Contrary to Popular Belief, American Did Not Slash Its Planned November Flying

American, Schedule Changes

When data gets into the hands of people who don’t understand it, completely false stories end up being told. Maybe you saw the CNN article this week with the eye-catching headline “American Airlines cuts 31,000 flights from its November schedule.” It’s important to know that this is a gross misunderstanding of how American creates its schedule. This was a non-event, and I wouldn’t be writing about it if the record didn’t need to be set straight.

American, like all of the US network airlines, files a placeholder schedule that goes out for sale 331 days in advance.  It’s a rolling schedule, so each day, one more day comes up for sale into the future so it’s a constant 331 days available for booking at any given time.

Because of this, American — along with others that follow this process — doesn’t put much thought into the schedules that are that far out.  The airline just uses a previous schedule from a previous season that is a true placeholder and isn’t grounded in reality.  When it gets closer to departure, American replaces that placeholder with something accurate.  This will happen over time in fits and starts.

For example, you can book all the way out through July 15, 2023 right now, but that schedule for next summer is not real. The long-haul markets are usually solidified first, but even that hasn’t happened yet. As I’ve mentioned, this isn’t just an American issue. Take a look at United. It is also selling flights for next summer, but whether or not they’ll operate… your guess is as good as mine.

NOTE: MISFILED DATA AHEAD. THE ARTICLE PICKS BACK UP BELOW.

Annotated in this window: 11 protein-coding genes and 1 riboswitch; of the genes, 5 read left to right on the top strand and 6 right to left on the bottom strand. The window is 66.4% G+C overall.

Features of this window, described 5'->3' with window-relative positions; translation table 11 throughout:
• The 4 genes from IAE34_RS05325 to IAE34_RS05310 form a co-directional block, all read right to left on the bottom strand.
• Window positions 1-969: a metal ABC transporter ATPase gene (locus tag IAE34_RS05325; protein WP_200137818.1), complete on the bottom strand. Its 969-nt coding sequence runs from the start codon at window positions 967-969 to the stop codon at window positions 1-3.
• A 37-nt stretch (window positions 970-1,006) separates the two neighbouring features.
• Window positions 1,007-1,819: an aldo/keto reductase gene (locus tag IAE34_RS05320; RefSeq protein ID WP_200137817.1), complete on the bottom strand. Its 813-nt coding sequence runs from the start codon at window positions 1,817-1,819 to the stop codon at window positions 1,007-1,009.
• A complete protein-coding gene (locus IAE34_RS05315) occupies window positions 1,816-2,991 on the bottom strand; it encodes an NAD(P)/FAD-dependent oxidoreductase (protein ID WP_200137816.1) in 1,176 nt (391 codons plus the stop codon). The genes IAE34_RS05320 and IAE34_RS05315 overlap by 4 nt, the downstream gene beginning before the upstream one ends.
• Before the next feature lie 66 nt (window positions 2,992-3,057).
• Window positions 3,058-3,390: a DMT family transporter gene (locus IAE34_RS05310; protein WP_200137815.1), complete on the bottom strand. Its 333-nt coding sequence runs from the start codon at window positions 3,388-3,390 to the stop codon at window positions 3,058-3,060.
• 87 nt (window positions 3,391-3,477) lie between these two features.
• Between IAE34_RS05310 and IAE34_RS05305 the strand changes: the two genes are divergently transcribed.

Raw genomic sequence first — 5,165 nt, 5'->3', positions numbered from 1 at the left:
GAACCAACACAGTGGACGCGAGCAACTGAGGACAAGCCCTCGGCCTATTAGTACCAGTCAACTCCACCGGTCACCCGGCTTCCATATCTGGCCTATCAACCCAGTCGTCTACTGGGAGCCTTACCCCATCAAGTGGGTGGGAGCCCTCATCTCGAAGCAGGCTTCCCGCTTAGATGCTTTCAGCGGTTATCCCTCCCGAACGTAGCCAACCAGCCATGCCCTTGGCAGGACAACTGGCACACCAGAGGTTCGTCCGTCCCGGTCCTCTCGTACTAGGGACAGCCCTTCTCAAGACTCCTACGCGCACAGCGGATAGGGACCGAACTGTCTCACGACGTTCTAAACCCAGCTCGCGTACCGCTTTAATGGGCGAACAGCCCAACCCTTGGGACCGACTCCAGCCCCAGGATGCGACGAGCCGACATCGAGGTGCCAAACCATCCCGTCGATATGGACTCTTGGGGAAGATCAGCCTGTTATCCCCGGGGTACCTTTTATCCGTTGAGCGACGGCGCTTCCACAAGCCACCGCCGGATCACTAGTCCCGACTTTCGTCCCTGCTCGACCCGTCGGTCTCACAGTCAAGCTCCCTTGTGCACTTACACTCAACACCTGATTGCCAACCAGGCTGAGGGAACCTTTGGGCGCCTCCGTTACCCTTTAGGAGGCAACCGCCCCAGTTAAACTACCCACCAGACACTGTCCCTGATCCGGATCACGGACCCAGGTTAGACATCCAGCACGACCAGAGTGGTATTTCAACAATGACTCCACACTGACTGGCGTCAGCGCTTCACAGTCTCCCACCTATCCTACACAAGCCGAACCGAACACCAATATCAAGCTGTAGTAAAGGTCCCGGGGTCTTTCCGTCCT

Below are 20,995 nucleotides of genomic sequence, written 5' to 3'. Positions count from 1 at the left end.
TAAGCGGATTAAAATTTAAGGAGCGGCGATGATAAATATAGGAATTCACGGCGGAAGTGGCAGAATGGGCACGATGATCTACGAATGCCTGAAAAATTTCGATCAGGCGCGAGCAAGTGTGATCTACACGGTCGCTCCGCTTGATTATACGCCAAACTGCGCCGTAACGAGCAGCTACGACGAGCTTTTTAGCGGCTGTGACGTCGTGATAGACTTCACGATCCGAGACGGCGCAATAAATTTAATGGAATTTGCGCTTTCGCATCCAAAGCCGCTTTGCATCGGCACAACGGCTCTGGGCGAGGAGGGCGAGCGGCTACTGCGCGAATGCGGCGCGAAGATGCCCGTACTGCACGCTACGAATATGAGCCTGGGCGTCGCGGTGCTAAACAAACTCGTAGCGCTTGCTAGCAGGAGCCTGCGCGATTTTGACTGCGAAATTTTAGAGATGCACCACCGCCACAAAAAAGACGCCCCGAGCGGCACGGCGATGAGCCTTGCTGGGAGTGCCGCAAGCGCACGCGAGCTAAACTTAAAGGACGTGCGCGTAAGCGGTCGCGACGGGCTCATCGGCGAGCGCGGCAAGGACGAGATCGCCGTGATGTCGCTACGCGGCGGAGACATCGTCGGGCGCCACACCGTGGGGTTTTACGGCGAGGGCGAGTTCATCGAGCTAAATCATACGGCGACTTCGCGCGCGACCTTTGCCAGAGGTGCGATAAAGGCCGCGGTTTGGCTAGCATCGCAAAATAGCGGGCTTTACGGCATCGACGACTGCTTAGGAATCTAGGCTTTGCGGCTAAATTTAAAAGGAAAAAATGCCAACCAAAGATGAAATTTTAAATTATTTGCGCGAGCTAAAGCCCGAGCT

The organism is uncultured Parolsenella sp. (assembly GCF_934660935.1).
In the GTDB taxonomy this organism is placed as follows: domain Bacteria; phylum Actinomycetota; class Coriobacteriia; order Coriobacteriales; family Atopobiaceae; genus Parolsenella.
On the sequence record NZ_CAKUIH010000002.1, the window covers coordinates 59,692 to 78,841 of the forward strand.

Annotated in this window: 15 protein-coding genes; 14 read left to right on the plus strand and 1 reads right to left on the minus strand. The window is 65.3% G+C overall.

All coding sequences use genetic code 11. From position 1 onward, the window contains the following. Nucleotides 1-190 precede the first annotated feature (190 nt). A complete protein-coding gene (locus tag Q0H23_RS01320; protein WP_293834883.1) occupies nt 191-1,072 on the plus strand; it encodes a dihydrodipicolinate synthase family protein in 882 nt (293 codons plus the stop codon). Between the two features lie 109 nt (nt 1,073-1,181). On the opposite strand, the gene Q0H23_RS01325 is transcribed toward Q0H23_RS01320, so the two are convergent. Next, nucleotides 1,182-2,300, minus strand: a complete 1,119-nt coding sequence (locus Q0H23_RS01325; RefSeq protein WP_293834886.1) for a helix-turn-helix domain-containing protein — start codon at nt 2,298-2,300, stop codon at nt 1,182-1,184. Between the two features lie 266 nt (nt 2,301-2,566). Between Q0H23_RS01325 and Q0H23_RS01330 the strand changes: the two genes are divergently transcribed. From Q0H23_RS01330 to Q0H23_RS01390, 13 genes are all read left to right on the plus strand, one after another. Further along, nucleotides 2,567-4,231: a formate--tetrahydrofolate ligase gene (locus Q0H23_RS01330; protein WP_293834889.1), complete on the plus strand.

United makes a point of doing a big reveal of summer plans in the fall when it comes to international long-haul flying. Last year, it made its announcement on October 14. Until that happens, what you see is nothing worth mentioning. That’s why I could only laugh when the blogosphere breathlessly announced that United would begin Washington/Dulles – Berlin next summer. Yes that route is filed, but it was supposed to fly in 2022 and never did. The airline is probably using a carbon copy of that old schedule. It’s too early to know what will go.

For the domestic schedule, the window is even tighter. Historically, airlines have tried to finalize schedules about 100 days out. That really slimmed down to 30 days or so during the pandemic, but now it’s back to around 100 days again, for the most part.

The best way to illustrate this is with Cirium schedule data. This is the very data that CNN used to claim a huge 16 percent cut in Nov, but… well, let’s go to the chart.

American Airlines Departures By Day as Of August 13, 2022